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jtotheizzoe:

awkwardsituationist:

paul bourke, associate professor at the university of western australia, scours google earth looking for fractal patterns, or self similarity, in the rivers systems, mountains ranges and deserts of the planet. in nature, self similarity doesn’t exist ad infinitum, as with a mandlebrot set, but branching structures are found across two, three, even four scales. paul invites people to submit their own finds to his site, which links to the pictures shown here on google earth (click pics for the country)

(learn more about fractals on “hunting the hidden dimension”, pbs nova)

This project is several layers of recursively cool.

airpunchingacademic:

jaderkinss:

Outside England ‘s Bristol Zoo there is a parking lot for 150 cars and 8 buses. For 25 years, it’s parking fees were managed by a very pleasant attendant. The fees were £1.40 for cars and £7 for buses.

Then, one day, after 25 solid years of never missing a day of work, he just didn’t show up; so the Zoo Management called the City Council and asked it to send them another parking agent.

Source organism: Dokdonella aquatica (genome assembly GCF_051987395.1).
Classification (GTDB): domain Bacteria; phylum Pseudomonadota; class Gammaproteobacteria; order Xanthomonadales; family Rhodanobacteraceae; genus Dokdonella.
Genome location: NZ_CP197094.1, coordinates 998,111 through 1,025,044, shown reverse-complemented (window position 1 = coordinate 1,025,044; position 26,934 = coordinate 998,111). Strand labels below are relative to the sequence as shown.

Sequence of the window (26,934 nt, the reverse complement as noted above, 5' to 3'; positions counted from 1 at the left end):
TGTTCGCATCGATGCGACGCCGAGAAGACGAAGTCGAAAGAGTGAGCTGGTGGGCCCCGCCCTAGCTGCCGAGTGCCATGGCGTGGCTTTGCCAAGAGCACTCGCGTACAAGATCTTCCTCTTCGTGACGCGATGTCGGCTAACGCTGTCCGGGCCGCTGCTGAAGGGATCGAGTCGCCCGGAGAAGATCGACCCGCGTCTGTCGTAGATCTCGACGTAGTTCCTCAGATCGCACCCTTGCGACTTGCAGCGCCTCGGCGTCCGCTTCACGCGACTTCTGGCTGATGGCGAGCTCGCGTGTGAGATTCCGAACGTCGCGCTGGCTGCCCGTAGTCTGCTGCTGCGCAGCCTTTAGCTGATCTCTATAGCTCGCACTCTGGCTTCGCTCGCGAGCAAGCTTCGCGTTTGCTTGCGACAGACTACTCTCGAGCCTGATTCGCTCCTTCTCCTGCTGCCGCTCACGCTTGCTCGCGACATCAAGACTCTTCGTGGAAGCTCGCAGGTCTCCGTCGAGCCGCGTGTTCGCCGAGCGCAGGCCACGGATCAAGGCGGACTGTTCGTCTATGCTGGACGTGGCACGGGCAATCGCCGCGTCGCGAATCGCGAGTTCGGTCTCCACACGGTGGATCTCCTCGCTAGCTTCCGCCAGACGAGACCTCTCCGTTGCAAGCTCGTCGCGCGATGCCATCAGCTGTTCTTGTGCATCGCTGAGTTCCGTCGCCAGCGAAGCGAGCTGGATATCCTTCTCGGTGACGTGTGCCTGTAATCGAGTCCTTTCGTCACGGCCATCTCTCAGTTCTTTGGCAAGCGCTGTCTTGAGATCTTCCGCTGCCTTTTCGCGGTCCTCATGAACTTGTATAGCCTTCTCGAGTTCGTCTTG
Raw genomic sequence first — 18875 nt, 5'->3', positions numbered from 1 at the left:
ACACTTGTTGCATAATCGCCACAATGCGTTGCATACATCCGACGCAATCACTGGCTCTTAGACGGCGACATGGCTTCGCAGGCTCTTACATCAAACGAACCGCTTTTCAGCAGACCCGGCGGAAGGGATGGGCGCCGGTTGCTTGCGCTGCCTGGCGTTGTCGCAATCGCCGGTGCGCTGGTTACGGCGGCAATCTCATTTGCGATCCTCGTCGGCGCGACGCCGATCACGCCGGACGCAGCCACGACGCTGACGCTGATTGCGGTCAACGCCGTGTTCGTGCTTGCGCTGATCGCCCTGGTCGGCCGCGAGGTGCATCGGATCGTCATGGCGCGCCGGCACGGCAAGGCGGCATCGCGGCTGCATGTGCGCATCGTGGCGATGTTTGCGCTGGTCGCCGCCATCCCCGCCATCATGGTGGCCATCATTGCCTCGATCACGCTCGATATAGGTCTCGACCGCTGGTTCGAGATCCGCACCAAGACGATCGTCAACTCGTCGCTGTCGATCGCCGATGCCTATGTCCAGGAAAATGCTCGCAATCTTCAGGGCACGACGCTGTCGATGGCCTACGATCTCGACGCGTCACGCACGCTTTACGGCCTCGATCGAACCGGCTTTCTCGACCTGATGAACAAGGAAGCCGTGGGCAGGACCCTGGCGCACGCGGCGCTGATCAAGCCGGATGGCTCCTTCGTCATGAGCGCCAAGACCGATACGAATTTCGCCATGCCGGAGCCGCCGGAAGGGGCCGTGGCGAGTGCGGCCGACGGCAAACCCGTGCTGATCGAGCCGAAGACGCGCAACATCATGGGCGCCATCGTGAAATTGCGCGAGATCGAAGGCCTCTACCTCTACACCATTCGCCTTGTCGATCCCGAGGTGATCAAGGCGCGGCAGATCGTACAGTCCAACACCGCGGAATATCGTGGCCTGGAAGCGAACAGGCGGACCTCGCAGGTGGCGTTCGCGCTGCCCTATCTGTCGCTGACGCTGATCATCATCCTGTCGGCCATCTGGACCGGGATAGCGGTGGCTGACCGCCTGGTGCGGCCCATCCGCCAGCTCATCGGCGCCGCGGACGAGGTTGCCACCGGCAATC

The Council did some research and replied that the parking lot was the Zoo’s own responsibility.

The Zoo advised the Council that the attendant was a City employee.

The City Council responded that the lot attendant had never been on the City payroll.

Meanwhile, sitting in his villa somewhere on the coast of Spain or France or Italy … is a man who’d apparently had a ticket machine installed completely on his own and then had simply begun to show up every day, commencing to collect and keep the parking fees, estimated at about £560 per day — for 25 years.

Assuming 7 days a week, this amounts to just over 7 million pounds … and no one even knows his name.

Fucking brilliance

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